Now it’s perfectly okay for [tag]Marlon Brando[/tag] to bemoan that he “coulda been a contender.”Â People (some, a lot sometimes) speak that way, and that was a line inÂ a screenplay.Â Verisimiltude counts.
However, the construction could of, which some/many native users of English think is the correct verb form for could have, needs to be banished forever and corrected immediately.Â I don’t care how much “I could’ve been somebody” sounds like “I could of been somebody,” folks, that’s just bad English.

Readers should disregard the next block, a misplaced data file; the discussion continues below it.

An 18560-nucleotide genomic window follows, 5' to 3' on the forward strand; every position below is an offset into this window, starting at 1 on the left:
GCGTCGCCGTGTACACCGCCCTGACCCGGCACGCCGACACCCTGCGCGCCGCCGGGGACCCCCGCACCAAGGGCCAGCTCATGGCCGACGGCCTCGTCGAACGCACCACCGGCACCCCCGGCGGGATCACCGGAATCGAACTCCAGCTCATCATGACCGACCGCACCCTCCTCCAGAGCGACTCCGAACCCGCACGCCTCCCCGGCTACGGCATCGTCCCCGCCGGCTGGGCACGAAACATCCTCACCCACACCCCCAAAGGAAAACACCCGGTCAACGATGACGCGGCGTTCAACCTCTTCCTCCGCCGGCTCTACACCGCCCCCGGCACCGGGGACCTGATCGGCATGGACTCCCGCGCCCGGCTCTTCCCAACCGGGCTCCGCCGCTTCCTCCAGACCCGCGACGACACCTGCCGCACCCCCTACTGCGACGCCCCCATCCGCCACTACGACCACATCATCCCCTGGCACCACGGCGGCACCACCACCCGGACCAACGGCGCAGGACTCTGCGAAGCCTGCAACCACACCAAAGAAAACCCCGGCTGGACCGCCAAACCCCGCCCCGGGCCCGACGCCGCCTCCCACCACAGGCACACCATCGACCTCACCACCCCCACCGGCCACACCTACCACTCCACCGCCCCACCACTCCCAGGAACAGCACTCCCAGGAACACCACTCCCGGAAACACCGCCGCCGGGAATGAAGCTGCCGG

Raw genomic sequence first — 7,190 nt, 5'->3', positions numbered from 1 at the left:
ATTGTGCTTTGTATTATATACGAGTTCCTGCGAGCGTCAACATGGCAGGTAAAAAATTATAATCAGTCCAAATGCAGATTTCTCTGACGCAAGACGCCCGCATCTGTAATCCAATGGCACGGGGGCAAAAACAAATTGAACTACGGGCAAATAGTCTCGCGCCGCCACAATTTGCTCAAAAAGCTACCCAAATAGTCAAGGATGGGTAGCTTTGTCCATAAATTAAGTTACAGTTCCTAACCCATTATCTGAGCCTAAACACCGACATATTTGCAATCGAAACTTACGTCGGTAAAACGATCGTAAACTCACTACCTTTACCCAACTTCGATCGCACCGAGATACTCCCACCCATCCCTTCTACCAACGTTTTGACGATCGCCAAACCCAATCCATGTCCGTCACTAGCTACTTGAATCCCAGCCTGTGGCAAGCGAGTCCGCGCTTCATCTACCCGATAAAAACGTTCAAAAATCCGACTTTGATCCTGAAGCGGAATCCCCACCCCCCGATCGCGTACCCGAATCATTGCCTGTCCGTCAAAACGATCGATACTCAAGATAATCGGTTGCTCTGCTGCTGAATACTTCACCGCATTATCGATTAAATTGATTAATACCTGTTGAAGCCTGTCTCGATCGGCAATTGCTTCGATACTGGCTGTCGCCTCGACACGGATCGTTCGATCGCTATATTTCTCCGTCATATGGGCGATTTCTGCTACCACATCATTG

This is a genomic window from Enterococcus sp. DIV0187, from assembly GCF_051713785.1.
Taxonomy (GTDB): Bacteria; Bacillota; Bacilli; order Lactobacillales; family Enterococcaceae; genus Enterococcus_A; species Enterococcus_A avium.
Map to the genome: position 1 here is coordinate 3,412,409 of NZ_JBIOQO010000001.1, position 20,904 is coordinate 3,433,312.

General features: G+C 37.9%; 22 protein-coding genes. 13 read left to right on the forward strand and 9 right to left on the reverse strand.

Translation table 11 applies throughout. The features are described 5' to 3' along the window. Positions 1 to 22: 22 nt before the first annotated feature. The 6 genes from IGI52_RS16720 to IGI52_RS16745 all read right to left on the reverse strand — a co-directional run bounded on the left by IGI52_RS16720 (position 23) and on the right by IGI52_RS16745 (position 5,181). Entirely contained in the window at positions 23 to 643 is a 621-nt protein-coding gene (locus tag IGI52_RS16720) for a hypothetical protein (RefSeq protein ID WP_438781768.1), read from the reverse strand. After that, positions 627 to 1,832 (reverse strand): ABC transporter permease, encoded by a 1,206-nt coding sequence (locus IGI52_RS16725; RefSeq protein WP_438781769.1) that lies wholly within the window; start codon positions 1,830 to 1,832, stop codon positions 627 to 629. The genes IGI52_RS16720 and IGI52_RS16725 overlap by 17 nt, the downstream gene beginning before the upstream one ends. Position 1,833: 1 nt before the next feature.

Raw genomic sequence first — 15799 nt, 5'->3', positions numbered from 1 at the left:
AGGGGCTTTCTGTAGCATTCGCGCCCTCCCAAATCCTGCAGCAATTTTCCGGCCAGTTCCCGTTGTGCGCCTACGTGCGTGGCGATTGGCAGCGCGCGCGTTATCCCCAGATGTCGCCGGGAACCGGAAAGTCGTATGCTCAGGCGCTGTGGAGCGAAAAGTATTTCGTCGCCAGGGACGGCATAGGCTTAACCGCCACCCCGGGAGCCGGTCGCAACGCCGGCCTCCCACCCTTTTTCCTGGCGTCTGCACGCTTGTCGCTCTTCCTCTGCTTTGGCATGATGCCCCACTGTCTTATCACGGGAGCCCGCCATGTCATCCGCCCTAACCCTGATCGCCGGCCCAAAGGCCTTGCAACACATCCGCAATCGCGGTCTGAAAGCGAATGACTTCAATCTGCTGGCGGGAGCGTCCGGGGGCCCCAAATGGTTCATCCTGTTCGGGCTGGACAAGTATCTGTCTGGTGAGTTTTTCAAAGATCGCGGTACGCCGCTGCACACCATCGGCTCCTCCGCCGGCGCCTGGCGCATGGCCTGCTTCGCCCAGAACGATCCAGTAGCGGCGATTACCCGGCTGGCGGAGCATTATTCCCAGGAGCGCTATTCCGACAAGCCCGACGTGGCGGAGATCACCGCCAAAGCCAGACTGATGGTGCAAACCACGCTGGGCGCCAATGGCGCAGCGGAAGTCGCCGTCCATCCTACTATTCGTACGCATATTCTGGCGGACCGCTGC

Speaking-wise, who cares?Â But when this usage starts popping up (alongside other abominations like thru) in college-level writing, the alarm clocks should be going off.
Is anybody teaching proper English usage in the lower twelve grades?Â Put another way, is anyone paying attention to what’s being taught?Â I’d have to sit through several K-12 classes to get a good read, but I bet most instruction never gets much past, “Never start a sentence with because,” which of course isn’t even a rule in English.
I think I just answered my own questions.